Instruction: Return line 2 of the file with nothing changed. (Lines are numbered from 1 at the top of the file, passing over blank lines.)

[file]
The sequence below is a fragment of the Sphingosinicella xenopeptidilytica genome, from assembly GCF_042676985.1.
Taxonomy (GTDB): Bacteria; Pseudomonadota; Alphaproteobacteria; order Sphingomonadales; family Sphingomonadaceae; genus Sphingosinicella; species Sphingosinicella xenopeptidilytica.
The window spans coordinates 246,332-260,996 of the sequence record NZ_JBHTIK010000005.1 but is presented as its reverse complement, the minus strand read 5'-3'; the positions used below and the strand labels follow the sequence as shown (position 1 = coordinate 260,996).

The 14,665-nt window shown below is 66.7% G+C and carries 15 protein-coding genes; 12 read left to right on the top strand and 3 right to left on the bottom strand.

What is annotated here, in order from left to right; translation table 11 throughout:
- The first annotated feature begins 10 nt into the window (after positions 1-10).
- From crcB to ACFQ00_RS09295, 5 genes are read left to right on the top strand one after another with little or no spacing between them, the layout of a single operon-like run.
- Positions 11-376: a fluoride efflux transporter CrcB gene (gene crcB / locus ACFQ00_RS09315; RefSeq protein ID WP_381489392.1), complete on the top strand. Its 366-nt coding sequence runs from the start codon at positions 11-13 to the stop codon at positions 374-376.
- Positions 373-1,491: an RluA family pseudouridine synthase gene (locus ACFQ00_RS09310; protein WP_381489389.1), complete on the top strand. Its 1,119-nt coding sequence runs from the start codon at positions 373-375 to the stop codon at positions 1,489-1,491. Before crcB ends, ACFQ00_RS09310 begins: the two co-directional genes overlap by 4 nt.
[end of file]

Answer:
Taxonomy (GTDB): Bacteria; Pseudomonadota; Alphaproteobacteria; order Sphingomonadales; family Sphingomonadaceae; genus Sphingosinicella; species Sphingosinicella xenopeptidilytica.